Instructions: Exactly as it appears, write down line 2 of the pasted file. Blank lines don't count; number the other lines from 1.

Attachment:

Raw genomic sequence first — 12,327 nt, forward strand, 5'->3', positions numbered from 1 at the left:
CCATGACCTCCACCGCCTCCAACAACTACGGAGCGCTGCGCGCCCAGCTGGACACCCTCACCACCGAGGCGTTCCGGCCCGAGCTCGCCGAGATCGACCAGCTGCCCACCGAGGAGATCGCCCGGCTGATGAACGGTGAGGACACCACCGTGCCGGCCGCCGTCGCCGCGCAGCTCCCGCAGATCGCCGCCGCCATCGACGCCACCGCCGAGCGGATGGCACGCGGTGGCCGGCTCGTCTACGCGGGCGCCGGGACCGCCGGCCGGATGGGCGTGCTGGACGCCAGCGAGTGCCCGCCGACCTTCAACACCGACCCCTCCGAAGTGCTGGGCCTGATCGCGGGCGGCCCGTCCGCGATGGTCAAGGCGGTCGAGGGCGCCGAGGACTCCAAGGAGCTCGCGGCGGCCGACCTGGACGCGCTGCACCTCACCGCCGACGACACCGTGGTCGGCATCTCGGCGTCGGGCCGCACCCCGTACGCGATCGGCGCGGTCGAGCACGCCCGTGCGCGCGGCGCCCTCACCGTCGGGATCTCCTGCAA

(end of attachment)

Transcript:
CCATGACCTCCACCGCCTCCAACAACTACGGAGCGCTGCGCGCCCAGCTGGACACCCTCACCACCGAGGCGTTCCGGCCCGAGCTCGCCGAGATCGACCAGCTGCCCACCGAGGAGATCGCCCGGCTGATGAACGGTGAGGACACCACCGTGCCGGCCGCCGTCGCCGCGCAGCTCCCGCAGATCGCCGCCGCCATCGACGCCACCGCCGAGCGGATGGCACGCGGTGGCCGGCTCGTCTACGCGGGCGCCGGGACCGCCGGCCGGATGGGCGTGCTGGACGCCAGCGAGTGCCCGCCGACCTTCAACACCGACCCCTCCGAAGTGCTGGGCCTGATCGCGGGCGGCCCGTCCGCGATGGTCAAGGCGGTCGAGGGCGCCGAGGACTCCAAGGAGCTCGCGGCGGCCGACCTGGACGCGCTGCACCTCACCGCCGACGACACCGTGGTCGGCATCTCGGCGTCGGGCCGCACCCCGTACGCGATCGGCGCGGTCGAGCACGCCCGTGCGCGCGGCGCCCTCACCGTCGGGATCTCCTGCAA